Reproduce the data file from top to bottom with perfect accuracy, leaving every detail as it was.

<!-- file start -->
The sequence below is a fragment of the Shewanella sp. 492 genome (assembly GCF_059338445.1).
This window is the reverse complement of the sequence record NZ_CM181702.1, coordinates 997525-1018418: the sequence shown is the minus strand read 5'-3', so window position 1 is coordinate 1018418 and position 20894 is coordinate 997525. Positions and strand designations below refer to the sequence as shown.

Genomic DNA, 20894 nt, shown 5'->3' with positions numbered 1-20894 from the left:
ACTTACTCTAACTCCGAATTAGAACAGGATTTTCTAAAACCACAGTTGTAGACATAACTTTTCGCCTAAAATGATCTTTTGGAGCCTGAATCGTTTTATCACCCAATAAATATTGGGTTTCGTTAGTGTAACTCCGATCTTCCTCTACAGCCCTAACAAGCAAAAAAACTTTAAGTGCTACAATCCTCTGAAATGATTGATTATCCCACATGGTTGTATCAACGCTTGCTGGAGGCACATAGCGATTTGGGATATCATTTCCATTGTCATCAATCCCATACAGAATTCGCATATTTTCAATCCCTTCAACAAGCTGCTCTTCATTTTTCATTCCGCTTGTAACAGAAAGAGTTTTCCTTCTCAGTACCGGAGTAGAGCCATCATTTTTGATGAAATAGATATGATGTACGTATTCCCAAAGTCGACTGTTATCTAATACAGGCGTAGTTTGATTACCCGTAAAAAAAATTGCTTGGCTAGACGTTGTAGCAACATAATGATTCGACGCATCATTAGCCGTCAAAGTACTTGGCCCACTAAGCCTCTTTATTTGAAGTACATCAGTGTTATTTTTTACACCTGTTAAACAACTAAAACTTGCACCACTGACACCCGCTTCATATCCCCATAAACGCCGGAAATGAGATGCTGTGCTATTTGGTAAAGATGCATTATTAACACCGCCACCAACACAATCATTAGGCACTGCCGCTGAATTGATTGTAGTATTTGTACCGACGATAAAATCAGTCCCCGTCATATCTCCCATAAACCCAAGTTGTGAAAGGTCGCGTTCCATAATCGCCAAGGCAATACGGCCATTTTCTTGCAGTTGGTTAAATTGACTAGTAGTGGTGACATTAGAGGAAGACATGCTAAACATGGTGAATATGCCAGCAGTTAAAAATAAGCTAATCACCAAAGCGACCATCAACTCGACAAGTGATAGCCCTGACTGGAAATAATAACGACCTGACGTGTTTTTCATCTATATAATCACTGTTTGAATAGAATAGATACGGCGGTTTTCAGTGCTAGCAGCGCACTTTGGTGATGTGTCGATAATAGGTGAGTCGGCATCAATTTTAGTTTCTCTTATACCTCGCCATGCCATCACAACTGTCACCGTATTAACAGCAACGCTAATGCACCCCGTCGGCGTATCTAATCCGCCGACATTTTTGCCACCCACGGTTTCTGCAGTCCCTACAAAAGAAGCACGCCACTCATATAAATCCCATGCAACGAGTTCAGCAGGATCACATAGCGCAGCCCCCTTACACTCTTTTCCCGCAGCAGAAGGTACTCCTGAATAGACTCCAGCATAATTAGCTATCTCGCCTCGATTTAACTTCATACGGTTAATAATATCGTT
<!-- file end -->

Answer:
The sequence below is a fragment of the Shewanella sp. 492 genome (assembly GCF_059338445.1).
This window is the reverse complement of the sequence record NZ_CM181702.1, coordinates 997525-1018418: the sequence shown is the minus strand read 5'-3', so window position 1 is coordinate 1018418 and position 20894 is coordinate 997525. Positions and strand designations below refer to the sequence as shown.

Genomic DNA, 20894 nt, shown 5'->3' with positions numbered 1-20894 from the left:
ACTTACTCTAACTCCGAATTAGAACAGGATTTTCTAAAACCACAGTTGTAGACATAACTTTTCGCCTAAAATGATCTTTTGGAGCCTGAATCGTTTTATCACCCAATAAATATTGGGTTTCGTTAGTGTAACTCCGATCTTCCTCTACAGCCCTAACAAGCAAAAAAACTTTAAGTGCTACAATCCTCTGAAATGATTGATTATCCCACATGGTTGTATCAACGCTTGCTGGAGGCACATAGCGATTTGGGATATCATTTCCATTGTCATCAATCCCATACAGAATTCGCATATTTTCAATCCCTTCAACAAGCTGCTCTTCATTTTTCATTCCGCTTGTAACAGAAAGAGTTTTCCTTCTCAGTACCGGAGTAGAGCCATCATTTTTGATGAAATAGATATGATGTACGTATTCCCAAAGTCGACTGTTATCTAATACAGGCGTAGTTTGATTACCCGTAAAAAAAATTGCTTGGCTAGACGTTGTAGCAACATAATGATTCGACGCATCATTAGCCGTCAAAGTACTTGGCCCACTAAGCCTCTTTATTTGAAGTACATCAGTGTTATTTTTTACACCTGTTAAACAACTAAAACTTGCACCACTGACACCCGCTTCATATCCCCATAAACGCCGGAAATGAGATGCTGTGCTATTTGGTAAAGATGCATTATTAACACCGCCACCAACACAATCATTAGGCACTGCCGCTGAATTGATTGTAGTATTTGTACCGACGATAAAATCAGTCCCCGTCATATCTCCCATAAACCCAAGTTGTGAAAGGTCGCGTTCCATAATCGCCAAGGCAATACGGCCATTTTCTTGCAGTTGGTTAAATTGACTAGTAGTGGTGACATTAGAGGAAGACATGCTAAACATGGTGAATATGCCAGCAGTTAAAAATAAGCTAATCACCAAAGCGACCATCAACTCGACAAGTGATAGCCCTGACTGGAAATAATAACGACCTGACGTGTTTTTCATCTATATAATCACTGTTTGAATAGAATAGATACGGCGGTTTTCAGTGCTAGCAGCGCACTTTGGTGATGTGTCGATAATAGGTGAGTCGGCATCAATTTTAGTTTCTCTTATACCTCGCCATGCCATCACAACTGTCACCGTATTAACAGCAACGCTAATGCACCCCGTCGGCGTATCTAATCCGCCGACATTTTTGCCACCCACGGTTTCTGCAGTCCCTACAAAAGAAGCACGCCACTCATATAAATCCCATGCAACGAGTTCAGCAGGATCACATAGCGCAGCCCCCTTACACTCTTTTCCCGCAGCAGAAGGTACTCCTGAATAGACTCCAGCATAATTAGCTATCTCGCCTCGATTTAACTTCATACGGTTAATAATATCGTT